In Politics, there is a fact which should be regarded as an axiom, as it explains and allows for so much which might otherwise cause confusion. It is that for a Politician to have the opportunity to do whatever it is he hopes to accomplish, he must attain and remain in office. He has to be elected, and stay that way. Every decision a Politician makes is thus to some degree existential, in terms of job security. So when something seemingly incomprehensible occurs, here Cruz’s decision to even backhandedly endorse Trump after successfully and skillfully positioning himself as above the corrupted farce we are all enduring, remembering that all such decisions are based ultimately upon self-preservation should provide no small amount of clarity.
And yet here it doesn’t. If anything, Cruz’s choice seems suicidal. As a true Conservative, he is loathed by the Media, while at the same time held to a higher standard (which in this election cycle equates to “any whatsoever”) by both the Media and the Electorate. He is always expected to be the adult in the room, the one required to behave with the morals and character everyone deep down knows we should, if only because they also know deep down that is who a Conservative claims to be. Cruz is, 99 point (some variation of a length of nines) percent of the time, also the smartest guy in the room. So for this decision to be delivered Clintonian fashion, late on a Friday afternoon, we can know he knew it would not go over well and was hoping to lessen its impact. That can as well tell us he did not want to do it, but believed it necessary. But from there is little but confusion to be found, as it is so easy to argue he did not have to do anything, and might well have reaped rewards for staying exactly where he was. Yet all too clearly, he did not believe that to be the case, and felt compelled to plant his flag on a hill, for better or worse.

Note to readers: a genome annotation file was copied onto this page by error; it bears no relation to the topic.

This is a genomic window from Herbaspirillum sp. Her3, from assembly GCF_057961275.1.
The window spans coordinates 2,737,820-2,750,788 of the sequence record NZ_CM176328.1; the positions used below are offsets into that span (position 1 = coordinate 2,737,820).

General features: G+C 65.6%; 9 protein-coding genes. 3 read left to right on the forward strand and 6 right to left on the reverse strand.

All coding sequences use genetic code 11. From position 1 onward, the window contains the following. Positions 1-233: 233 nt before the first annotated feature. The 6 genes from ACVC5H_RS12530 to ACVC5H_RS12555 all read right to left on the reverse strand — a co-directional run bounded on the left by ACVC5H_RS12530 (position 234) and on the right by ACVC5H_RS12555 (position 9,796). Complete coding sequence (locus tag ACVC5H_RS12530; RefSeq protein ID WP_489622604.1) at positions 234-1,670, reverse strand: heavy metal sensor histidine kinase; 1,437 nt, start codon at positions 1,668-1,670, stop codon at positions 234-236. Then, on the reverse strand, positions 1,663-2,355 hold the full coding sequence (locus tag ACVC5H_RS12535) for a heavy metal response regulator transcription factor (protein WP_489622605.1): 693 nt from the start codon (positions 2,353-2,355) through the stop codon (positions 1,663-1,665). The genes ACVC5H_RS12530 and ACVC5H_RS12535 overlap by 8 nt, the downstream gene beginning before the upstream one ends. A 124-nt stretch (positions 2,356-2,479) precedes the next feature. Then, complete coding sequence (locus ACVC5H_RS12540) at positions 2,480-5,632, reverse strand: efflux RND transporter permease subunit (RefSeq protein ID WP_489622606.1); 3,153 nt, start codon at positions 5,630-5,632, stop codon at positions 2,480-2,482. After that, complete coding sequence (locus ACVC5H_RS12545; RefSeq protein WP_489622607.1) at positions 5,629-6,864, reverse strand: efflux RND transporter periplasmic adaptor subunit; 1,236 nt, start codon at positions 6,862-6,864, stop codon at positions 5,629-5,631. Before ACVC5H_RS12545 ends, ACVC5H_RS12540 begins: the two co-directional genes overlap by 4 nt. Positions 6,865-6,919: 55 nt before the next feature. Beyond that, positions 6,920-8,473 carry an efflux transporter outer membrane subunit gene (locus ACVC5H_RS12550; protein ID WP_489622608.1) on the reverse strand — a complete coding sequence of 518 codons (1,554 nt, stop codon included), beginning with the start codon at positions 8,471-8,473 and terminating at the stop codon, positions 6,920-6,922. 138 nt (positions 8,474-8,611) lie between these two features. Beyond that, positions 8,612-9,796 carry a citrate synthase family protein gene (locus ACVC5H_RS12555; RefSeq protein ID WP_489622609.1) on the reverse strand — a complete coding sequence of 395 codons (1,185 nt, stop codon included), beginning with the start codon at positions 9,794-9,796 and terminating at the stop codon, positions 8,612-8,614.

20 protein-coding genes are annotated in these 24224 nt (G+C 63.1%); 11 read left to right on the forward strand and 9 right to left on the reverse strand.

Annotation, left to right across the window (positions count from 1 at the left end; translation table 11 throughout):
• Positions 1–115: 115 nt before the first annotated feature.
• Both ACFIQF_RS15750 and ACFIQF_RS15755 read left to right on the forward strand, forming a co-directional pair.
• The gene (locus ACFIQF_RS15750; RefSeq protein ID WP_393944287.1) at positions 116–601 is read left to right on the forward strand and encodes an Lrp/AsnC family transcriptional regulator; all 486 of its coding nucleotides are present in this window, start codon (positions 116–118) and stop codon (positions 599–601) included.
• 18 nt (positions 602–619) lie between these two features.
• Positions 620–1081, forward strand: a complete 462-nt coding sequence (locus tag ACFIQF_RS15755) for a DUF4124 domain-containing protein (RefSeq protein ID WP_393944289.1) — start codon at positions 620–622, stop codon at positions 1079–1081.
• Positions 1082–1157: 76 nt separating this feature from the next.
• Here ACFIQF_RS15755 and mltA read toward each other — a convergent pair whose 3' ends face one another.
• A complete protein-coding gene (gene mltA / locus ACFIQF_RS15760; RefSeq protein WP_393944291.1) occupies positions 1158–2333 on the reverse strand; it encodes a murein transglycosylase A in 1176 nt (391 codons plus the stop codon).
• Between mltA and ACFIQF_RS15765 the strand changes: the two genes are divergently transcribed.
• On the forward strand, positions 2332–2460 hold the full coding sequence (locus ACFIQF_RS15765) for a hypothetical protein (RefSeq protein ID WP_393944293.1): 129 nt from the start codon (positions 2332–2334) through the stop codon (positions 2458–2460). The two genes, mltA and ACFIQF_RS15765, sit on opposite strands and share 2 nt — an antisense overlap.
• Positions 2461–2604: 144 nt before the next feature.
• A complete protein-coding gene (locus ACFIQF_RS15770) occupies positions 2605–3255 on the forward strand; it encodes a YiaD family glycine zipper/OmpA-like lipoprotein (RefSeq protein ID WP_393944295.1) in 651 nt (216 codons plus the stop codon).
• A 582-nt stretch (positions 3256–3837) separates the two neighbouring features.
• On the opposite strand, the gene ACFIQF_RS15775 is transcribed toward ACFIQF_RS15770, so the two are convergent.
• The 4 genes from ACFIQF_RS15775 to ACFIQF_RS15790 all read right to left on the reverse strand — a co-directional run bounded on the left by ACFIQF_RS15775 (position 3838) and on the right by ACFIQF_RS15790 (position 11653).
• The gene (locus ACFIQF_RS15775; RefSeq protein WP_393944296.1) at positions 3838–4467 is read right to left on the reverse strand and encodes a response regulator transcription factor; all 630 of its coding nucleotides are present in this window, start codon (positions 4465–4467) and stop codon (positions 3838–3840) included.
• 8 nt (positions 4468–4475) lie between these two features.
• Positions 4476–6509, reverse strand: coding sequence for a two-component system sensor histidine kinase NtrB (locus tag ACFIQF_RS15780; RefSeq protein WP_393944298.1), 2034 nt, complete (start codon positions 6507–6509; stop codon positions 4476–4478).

We know which one he chose; the question is why. And we lack one vital piece of information in the equation, which would take us the furthest towards even beginning to explain his motivations: we don’t know who Cruz expects to win in November. This was by no means about joining the winning team and working together towards a brighter tomorrow; this was an ugly-as-sin, pragmatic Political choice designed to put himself in a stronger position for the future, with Politics offering such a convoluted world that there are times the losing horse can take one the greatest distance. This is all it could be thought to be, given the damage this decision so clearly has done, at least in the short-term and amongst his most adamant supporters. But we lack probably the most important piece of information we need to deduce his true motives, and there is no reason to believe we will have it anytime soon. It would help if his supporters could piece it all together and, even among ourselves, arrive at a solid explanation for what we are seeing. But what we need in order for that to be possible, we do not have.